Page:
Affirming the consequent fallacy { Philosophy Index }

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Affirming the consequent

Affirming the consequent is a logical fallacy, committed by an invalid argument form “If P then Q. Q. Therefore, P”.

The affirming the consequent fallacy may be expressed formally as follows:

α → β, β ∴ α

The argument is invalid because β for some reason other than α.

Affirming the consequent example

If I win the lottery, I will buy a new car.
I will buy a new car.
Therefore, I will win the lottery.

This argument can be demonstrated as invalid by the case that I buy a new car with money that I earned from a lucrative career in philosophy, having failed to win the lottery.

Biconditional version

It should be mentioned that, if the conditional is replaced by a biconditional (if and only if) operator, then the argument becomes valid:

α ↔ β, β ∴ α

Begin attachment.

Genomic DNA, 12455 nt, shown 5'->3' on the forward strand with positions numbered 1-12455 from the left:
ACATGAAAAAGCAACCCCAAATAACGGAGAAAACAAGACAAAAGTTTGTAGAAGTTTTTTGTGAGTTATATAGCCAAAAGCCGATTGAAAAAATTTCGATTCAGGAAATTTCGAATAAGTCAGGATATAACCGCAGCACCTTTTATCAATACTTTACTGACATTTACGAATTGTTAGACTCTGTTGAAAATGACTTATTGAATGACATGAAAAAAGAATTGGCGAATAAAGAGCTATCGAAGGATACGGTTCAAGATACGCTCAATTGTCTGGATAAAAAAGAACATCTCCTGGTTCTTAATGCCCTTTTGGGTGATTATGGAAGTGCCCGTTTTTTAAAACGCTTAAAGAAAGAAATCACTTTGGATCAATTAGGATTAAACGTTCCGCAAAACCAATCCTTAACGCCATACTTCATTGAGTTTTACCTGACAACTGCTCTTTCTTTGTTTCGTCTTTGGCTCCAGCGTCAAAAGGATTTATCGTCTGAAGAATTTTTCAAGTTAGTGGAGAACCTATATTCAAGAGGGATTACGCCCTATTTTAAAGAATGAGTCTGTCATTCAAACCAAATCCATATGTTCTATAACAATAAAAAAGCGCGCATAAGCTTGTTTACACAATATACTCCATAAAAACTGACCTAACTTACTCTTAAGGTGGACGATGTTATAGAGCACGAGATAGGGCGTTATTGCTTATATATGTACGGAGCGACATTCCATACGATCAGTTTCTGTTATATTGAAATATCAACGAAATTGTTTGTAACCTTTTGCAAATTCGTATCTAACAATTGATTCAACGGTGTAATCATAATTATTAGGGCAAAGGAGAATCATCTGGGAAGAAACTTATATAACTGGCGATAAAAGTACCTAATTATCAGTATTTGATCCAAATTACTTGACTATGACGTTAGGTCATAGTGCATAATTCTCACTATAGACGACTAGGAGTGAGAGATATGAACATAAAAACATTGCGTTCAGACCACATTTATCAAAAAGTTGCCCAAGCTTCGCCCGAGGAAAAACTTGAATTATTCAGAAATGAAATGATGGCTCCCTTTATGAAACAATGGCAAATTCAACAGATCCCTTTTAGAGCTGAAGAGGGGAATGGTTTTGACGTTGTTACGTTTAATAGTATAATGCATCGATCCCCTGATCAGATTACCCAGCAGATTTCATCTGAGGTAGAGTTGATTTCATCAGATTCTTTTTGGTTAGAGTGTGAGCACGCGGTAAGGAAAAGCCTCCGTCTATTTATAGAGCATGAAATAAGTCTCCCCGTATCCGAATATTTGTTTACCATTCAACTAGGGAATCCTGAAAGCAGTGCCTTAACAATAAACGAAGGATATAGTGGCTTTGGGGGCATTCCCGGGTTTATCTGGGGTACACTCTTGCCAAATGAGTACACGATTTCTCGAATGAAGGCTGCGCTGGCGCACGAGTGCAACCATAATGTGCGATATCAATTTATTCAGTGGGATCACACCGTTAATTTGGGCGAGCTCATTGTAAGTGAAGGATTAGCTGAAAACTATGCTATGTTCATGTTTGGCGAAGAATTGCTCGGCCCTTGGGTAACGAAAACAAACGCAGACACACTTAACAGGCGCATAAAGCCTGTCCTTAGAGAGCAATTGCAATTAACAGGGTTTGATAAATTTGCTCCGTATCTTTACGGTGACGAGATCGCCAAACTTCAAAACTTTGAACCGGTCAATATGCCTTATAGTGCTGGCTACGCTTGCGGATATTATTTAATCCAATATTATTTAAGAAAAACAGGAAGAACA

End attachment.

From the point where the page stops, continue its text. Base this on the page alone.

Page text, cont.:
In this case, β cannot be true for any reason other than α, so we can infer α's truth from β. For example:

If and only if I win the lottery, I will buy a house of solid gold.
I will buy a house of solid gold.
Therefore, I will win the lottery.

This differs from the affirming the consequent fallacy because it eliminates the possibility of me buying a house of solid gold for any other reason in the first premise, by stating that it will happen if and only if I win the lottery.

A biconditional proof of this nature is essentially a case of affirming the antecedent (or modus ponens) rather than affirming the consequent, since α ↔ β is equivalent to (α → β) ∧ (β → α) [see biconditional introduction rule].